Why would you think a replacement for meat would be healthy when the replacements for butter (margarine) and natural fats (transfer fats) turned out to be even less healthful?
100% agreed. It's about the results and the relationships. You need both to be successful long-term.
Agreed. There will be a movement over the next 10 years to locate software development in "the business". "Corporate IT" as you describe it will administer the infrastructure and operate the environment. They will also set common standards to ensure consistent architecture and best practices across the enterprise.
We'll be making progress when the CIO is viewed as essential to the organization as the head of facilities.
The fact that most people substitute "help desk measurements" for "IT measurements" freely in their minds is a sad commentary on the state of IT/business relations. IT should be doing a lot more than resetting passwords and replacing keyboards - they should be helping the business develop products and services that lead to success for the company.
"everyone in the company is treated like a customer"
Unless you provide IT services to someone outside of your company, you're not working with customers, you're working with colleagues (simple test - how much is the person you're talking to paying for service?) This is a very different dynamic as a customer has less responsibility than a coworker - other people in your company have to follow policies and adhere to guidelines that customers don't. There's no real difference between someone asking for a new computer when their current system is perfectly fine and someone asking HR for an equal amount of money, yet the second request gets laughed out of the building. The real customer is the person who can make the decision whether to outsource IT or not.
Fixing this perception would get us a long way towards a better relationship between IT and non-IT parts of the business.
In a concrete example, imagine a bank owns a formerly AAA-rated residential mortgage-backed security (RMBS) composed of Alt-A loans, which are better than sub-prime but less than prime. About 5% of the loans were delinquent, and there are no high-risk option ARM (above prime rate-mortgages) in the security. It is offered at 70 cents on the dollar. If you bought that security, you would be making well over 12% on your money, and 76% of the loans in the portfolio of that security would have to default and lose over 50% of their value before you would risk even one penny.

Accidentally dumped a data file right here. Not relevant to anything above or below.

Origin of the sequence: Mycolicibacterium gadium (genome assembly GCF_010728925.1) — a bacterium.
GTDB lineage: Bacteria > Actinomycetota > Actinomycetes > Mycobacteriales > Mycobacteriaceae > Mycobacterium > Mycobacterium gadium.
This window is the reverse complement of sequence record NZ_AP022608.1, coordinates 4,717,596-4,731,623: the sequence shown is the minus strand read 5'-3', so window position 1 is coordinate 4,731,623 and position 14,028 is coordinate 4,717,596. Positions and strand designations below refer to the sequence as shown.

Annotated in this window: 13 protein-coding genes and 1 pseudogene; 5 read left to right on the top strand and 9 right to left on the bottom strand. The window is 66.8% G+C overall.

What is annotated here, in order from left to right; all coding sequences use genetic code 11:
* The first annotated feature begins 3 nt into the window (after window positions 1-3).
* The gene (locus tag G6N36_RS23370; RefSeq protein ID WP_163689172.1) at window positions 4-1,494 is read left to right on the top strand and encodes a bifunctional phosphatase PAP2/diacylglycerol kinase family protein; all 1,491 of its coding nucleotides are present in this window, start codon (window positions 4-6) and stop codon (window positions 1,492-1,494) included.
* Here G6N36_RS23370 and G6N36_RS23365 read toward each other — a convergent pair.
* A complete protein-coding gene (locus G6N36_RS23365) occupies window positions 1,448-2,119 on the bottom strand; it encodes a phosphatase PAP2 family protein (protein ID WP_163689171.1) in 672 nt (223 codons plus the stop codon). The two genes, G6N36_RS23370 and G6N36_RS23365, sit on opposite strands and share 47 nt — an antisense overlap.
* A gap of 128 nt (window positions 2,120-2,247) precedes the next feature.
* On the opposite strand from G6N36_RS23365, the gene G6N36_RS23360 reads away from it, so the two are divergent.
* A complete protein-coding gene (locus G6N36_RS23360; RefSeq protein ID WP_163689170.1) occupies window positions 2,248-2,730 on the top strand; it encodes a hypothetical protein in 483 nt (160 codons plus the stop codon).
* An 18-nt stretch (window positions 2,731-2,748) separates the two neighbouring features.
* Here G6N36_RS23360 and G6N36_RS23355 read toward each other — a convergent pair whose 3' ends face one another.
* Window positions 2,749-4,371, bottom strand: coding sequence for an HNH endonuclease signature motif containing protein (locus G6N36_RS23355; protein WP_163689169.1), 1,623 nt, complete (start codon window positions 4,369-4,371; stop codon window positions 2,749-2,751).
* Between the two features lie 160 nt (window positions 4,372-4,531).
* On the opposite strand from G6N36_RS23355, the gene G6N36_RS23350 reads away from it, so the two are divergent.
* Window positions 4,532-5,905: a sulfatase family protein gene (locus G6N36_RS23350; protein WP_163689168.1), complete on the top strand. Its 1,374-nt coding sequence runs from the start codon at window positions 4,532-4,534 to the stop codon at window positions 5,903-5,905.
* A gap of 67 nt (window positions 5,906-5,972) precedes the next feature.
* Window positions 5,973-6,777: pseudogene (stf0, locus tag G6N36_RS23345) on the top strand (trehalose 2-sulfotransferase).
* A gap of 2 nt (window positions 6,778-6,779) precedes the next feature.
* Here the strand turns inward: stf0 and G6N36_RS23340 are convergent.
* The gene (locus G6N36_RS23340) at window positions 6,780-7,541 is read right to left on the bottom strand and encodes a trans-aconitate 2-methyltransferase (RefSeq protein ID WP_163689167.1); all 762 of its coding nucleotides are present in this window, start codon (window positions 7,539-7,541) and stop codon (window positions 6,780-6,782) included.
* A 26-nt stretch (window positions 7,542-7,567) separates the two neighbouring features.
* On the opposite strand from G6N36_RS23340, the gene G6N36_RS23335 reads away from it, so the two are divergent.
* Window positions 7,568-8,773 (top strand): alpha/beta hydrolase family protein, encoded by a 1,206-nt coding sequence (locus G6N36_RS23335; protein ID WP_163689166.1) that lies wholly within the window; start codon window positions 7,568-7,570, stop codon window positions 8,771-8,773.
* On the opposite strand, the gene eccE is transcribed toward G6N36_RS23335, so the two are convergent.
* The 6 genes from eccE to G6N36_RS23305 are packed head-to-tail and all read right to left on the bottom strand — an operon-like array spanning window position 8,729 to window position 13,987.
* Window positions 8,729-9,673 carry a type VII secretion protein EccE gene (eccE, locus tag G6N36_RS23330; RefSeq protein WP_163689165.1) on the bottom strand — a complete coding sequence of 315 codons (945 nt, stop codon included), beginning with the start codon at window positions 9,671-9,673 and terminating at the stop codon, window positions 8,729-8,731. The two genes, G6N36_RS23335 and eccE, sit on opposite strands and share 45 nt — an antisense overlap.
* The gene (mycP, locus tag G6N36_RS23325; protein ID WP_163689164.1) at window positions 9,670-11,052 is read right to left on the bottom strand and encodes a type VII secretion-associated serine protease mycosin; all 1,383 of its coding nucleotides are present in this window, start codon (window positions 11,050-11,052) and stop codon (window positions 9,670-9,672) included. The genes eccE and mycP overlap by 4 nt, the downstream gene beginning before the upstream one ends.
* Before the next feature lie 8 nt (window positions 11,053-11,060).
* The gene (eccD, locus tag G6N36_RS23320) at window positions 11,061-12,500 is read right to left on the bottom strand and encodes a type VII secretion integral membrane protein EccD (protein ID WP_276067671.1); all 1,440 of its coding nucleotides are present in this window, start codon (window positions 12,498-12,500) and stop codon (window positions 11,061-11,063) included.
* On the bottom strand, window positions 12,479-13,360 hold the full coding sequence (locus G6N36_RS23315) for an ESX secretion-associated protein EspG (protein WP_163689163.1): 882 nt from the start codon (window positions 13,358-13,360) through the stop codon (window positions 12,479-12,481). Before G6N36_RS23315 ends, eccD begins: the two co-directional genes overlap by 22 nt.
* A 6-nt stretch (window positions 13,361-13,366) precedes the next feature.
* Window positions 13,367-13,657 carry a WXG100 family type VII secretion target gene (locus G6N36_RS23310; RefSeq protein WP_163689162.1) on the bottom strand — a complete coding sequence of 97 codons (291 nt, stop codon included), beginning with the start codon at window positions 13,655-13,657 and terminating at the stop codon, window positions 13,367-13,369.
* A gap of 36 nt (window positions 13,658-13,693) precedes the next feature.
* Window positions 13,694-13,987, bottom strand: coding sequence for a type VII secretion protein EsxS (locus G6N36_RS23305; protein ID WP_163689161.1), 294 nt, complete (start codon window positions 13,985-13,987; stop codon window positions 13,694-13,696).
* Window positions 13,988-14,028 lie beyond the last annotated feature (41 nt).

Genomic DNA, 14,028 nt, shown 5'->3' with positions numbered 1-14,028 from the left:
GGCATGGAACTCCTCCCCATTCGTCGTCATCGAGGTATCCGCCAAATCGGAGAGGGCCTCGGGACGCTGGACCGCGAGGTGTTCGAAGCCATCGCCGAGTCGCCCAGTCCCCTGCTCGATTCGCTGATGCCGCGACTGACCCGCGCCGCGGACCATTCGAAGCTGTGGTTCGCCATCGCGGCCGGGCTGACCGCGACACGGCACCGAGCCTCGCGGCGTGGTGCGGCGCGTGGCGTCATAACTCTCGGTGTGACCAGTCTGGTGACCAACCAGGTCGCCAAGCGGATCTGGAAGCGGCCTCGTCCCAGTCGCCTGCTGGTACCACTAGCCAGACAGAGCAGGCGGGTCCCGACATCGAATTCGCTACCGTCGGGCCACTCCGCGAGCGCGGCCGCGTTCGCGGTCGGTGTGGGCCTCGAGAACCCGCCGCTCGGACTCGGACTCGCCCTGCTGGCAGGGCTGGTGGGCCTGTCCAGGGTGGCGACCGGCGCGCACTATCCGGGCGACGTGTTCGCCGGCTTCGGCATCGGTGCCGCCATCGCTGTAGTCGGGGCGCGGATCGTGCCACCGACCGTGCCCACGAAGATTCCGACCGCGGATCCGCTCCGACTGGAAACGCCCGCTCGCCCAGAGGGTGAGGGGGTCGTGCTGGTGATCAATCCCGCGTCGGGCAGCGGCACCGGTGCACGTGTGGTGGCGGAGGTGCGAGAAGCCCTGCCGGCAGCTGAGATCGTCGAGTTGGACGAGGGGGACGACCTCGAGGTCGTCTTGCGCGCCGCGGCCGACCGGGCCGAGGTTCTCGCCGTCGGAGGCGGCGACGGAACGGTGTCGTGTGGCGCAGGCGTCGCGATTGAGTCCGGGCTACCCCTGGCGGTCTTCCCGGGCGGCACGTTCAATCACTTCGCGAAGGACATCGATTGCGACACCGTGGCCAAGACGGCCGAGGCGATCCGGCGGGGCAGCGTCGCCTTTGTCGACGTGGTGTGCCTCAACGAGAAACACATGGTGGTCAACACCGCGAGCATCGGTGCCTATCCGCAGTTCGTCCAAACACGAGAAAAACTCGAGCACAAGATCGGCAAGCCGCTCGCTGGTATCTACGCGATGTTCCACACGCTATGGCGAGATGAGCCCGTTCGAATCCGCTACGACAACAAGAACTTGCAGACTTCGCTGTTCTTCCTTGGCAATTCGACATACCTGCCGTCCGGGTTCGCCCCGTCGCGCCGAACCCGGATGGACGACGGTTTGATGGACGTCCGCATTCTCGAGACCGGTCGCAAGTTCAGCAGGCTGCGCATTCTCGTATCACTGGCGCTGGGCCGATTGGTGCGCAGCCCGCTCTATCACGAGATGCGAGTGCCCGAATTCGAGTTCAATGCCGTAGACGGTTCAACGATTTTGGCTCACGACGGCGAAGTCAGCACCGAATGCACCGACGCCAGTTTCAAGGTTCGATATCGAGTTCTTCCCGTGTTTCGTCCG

Let me say that again: seventy-six percent would have to default.
This would only be the case if the RMBS consists of whole mortgages. My understanding is that each mortgage was split into various income streams, with a stream getting the first x% of dollars obtained either through payments or foreclosure, one getting the next y% of dollars, and so on. Therefore, if your tranche only gets the last 10% of the repayment of the mortgage, getting less than 90% through a default where the property resale price + payments made falls more than 10% short means this tranche is worthless.
In your example, the sale of that RMBS at 70 cents on the dollar should have forced an immediate markdown of assets to show the worth of similar tranches at that value, but they are not forced to sell because of this. If the markdown forces them to sell assets to meet margin calls, there are sovereign wealth funds and other investors with money that would be willing to buy something below what it is worth so they should be able to sell if for market price which would be 70 cents or higher.
The fundamental issue is that these banks are considering tranches to be level 3 assets that do not have a market price so they can claim they are worth whatever their models tell them, whether their model is close to reality or not. These institution's models are so far from reality due to faulty premises that even a single sale considered to be non-distressed of these assets would require writedowns that would wipe out all of their capital. Their inability to sell these securities is in reality a refusal to accept the actual worth of these products, so they want their rich uncle to pay an inflated price for them.